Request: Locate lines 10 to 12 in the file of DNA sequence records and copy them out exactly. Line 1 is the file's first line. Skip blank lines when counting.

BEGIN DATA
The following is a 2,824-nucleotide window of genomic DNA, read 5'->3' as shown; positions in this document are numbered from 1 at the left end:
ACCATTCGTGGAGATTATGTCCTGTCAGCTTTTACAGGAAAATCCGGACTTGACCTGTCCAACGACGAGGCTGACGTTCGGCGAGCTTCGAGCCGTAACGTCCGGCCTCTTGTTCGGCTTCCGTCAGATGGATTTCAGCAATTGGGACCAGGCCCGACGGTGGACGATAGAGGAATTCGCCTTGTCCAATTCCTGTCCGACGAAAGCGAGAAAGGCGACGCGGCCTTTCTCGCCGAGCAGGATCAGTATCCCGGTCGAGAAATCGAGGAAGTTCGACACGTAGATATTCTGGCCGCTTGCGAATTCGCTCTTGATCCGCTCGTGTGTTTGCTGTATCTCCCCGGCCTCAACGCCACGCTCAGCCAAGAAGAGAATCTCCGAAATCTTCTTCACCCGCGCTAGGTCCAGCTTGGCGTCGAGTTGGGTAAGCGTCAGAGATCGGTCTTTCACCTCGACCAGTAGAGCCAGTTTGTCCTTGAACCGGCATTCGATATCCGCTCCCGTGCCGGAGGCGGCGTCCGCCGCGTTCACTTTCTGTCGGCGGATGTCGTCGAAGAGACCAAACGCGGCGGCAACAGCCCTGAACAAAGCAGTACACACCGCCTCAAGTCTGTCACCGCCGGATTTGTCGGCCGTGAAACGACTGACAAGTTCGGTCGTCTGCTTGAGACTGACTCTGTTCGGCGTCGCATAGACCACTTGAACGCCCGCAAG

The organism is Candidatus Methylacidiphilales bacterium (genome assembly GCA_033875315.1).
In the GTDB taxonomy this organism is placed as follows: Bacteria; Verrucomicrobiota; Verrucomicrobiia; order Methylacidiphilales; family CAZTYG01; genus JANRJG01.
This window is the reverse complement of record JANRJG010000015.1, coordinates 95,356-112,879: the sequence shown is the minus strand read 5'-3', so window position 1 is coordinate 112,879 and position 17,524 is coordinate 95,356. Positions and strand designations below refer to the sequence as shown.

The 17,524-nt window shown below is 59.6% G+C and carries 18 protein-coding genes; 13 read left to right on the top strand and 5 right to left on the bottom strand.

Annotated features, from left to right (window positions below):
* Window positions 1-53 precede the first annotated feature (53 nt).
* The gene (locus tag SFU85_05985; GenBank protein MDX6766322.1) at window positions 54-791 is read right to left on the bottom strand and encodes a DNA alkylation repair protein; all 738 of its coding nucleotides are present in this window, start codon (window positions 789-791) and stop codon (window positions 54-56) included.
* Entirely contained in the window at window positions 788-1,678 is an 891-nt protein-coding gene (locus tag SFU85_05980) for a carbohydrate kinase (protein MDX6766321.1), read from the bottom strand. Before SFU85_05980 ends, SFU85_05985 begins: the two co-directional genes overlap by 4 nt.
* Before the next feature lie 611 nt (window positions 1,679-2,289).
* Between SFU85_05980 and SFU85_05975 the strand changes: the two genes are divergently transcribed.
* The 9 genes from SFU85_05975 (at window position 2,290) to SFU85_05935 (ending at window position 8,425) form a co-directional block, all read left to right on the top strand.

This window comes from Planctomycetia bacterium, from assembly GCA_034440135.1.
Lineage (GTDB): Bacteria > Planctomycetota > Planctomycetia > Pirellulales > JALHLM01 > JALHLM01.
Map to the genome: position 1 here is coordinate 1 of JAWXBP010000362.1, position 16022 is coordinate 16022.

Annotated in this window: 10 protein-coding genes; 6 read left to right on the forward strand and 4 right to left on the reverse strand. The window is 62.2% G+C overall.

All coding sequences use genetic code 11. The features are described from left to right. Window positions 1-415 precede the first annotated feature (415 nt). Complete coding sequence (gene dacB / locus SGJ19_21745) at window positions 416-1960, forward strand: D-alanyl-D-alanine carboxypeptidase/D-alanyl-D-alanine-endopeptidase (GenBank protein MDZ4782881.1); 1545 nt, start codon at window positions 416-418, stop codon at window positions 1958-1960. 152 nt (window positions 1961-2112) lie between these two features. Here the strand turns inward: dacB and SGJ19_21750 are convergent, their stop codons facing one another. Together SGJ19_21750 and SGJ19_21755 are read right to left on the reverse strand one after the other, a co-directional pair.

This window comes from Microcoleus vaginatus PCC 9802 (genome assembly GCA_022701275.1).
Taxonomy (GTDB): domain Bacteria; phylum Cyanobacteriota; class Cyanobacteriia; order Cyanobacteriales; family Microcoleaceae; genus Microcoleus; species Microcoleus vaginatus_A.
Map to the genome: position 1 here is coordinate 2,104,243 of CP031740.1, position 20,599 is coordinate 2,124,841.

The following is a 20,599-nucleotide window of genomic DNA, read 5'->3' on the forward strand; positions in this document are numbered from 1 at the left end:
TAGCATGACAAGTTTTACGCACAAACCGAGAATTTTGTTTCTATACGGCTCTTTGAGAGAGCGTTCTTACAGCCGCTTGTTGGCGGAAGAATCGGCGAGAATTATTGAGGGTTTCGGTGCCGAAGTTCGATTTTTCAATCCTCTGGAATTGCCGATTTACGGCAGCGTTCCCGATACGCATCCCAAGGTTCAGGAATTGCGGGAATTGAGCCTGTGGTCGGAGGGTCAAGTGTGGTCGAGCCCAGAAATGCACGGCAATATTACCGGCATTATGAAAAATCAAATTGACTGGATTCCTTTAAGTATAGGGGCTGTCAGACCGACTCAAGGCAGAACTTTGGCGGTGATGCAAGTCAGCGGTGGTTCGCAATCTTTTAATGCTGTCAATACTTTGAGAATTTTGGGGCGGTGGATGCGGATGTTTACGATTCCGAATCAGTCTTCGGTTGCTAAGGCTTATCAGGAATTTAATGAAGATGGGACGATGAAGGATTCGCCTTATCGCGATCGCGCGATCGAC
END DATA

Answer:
* Entirely contained in the window at window positions 788-1,678 is an 891-nt protein-coding gene (locus tag SFU85_05980) for a carbohydrate kinase (protein MDX6766321.1), read from the bottom strand. Before SFU85_05980 ends, SFU85_05985 begins: the two co-directional genes overlap by 4 nt.
* Before the next feature lie 611 nt (window positions 1,679-2,289).
* Between SFU85_05980 and SFU85_05975 the strand changes: the two genes are divergently transcribed.